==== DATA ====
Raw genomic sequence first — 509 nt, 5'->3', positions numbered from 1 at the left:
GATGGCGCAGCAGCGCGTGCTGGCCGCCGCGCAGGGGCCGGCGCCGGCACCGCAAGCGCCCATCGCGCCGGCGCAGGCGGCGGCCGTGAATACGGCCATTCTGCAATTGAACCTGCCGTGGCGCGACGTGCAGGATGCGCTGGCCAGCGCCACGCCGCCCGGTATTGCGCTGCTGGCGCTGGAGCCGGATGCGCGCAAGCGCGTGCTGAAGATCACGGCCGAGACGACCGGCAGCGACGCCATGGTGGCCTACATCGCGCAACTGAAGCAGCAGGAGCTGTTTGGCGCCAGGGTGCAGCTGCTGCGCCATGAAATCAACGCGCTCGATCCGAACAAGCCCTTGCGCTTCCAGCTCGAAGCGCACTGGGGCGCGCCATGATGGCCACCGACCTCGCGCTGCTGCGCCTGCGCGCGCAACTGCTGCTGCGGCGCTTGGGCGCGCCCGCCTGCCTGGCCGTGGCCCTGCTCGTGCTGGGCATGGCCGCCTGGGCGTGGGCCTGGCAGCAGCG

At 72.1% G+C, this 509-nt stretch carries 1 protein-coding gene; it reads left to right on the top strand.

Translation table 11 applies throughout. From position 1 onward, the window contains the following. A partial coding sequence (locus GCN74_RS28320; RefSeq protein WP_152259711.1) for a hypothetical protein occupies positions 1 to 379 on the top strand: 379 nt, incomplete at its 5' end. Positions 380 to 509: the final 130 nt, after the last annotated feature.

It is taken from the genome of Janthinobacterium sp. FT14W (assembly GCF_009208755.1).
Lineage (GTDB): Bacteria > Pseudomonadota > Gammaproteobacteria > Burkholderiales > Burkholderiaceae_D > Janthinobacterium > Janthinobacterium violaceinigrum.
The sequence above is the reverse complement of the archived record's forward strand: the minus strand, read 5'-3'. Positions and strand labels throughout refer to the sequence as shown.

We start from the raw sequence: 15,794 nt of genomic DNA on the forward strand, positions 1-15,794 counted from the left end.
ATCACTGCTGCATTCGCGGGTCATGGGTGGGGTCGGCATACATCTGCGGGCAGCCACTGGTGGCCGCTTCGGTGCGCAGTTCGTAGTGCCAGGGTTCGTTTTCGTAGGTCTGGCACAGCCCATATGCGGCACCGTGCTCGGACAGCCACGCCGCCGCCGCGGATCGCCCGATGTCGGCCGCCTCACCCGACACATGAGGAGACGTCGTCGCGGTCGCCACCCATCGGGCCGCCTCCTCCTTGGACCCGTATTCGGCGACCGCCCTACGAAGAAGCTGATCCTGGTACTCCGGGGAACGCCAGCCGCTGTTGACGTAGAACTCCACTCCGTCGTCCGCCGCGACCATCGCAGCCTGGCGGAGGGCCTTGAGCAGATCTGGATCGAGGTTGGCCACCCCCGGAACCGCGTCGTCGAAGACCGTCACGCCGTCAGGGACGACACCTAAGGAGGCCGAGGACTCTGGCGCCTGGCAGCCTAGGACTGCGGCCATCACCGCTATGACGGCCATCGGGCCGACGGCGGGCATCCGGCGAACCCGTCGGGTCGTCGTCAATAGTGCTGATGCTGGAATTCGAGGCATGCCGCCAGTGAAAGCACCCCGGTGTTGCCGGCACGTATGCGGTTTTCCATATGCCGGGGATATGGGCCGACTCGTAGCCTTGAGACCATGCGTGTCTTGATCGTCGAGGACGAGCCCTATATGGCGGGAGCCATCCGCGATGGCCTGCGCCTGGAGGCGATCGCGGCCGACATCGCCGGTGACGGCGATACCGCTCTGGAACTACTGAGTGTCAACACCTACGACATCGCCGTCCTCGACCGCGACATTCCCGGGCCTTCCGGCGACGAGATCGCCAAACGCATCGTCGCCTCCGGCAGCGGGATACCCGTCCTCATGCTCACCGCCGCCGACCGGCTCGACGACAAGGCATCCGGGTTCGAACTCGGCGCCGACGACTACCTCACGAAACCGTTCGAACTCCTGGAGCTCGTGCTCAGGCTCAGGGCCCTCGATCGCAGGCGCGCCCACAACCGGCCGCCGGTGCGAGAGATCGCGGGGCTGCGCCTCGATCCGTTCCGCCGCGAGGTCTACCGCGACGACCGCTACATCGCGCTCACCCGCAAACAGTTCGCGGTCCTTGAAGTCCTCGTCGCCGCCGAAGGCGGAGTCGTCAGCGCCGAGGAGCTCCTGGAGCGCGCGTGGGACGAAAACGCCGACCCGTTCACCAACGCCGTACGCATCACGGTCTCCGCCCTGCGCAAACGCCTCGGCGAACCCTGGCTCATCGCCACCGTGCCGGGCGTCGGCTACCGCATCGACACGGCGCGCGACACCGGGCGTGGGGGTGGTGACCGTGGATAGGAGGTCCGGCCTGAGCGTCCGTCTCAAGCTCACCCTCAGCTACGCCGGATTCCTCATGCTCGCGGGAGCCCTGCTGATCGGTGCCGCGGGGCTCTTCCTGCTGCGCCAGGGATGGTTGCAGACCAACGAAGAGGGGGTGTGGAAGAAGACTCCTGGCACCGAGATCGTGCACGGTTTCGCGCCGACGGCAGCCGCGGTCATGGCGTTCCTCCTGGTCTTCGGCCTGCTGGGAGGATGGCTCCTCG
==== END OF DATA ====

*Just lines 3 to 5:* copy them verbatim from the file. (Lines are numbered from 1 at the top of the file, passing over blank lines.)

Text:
At 72.1% G+C, this 509-nt stretch carries 1 protein-coding gene; it reads left to right on the top strand.

Translation table 11 applies throughout. From position 1 onward, the window contains the following. A partial coding sequence (locus GCN74_RS28320; RefSeq protein WP_152259711.1) for a hypothetical protein occupies positions 1 to 379 on the top strand: 379 nt, incomplete at its 5' end. Positions 380 to 509: the final 130 nt, after the last annotated feature.

It is taken from the genome of Janthinobacterium sp. FT14W (assembly GCF_009208755.1).